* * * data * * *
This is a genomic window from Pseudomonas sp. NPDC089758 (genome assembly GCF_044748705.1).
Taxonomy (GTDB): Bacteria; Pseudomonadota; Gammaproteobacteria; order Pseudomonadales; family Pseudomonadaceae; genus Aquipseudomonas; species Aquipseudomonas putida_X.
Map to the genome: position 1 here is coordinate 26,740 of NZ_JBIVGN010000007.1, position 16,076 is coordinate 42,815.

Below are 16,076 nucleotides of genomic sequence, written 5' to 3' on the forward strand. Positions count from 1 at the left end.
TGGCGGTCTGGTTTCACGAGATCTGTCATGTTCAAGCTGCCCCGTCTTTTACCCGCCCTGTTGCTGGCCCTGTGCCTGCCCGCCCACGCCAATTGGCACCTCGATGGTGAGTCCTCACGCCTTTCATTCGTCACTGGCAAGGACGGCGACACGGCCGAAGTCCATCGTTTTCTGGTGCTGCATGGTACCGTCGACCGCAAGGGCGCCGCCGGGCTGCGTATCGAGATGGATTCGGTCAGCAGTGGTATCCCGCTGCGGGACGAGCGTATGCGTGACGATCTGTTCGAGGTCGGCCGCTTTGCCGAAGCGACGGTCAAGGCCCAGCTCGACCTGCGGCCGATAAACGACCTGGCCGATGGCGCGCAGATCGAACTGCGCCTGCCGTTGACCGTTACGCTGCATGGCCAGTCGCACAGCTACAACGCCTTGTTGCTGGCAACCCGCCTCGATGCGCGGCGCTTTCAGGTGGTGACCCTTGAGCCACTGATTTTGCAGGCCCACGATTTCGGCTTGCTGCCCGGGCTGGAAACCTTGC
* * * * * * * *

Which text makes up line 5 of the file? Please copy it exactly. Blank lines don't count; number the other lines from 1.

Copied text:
TGGCGGTCTGGTTTCACGAGATCTGTCATGTTCAAGCTGCCCCGTCTTTTACCCGCCCTGTTGCTGGCCCTGTGCCTGCCCGCCCACGCCAATTGGCACCTCGATGGTGAGTCCTCACGCCTTTCATTCGTCACTGGCAAGGACGGCGACACGGCCGAAGTCCATCGTTTTCTGGTGCTGCATGGTACCGTCGACCGCAAGGGCGCCGCCGGGCTGCGTATCGAGATGGATTCGGTCAGCAGTGGTATCCCGCTGCGGGACGAGCGTATGCGTGACGATCTGTTCGAGGTCGGCCGCTTTGCCGAAGCGACGGTCAAGGCCCAGCTCGACCTGCGGCCGATAAACGACCTGGCCGATGGCGCGCAGATCGAACTGCGCCTGCCGTTGACCGTTACGCTGCATGGCCAGTCGCACAGCTACAACGCCTTGTTGCTGGCAACCCGCCTCGATGCGCGGCGCTTTCAGGTGGTGACCCTTGAGCCACTGATTTTGCAGGCCCACGATTTCGGCTTGCTGCCCGGGCTGGAAACCTTGC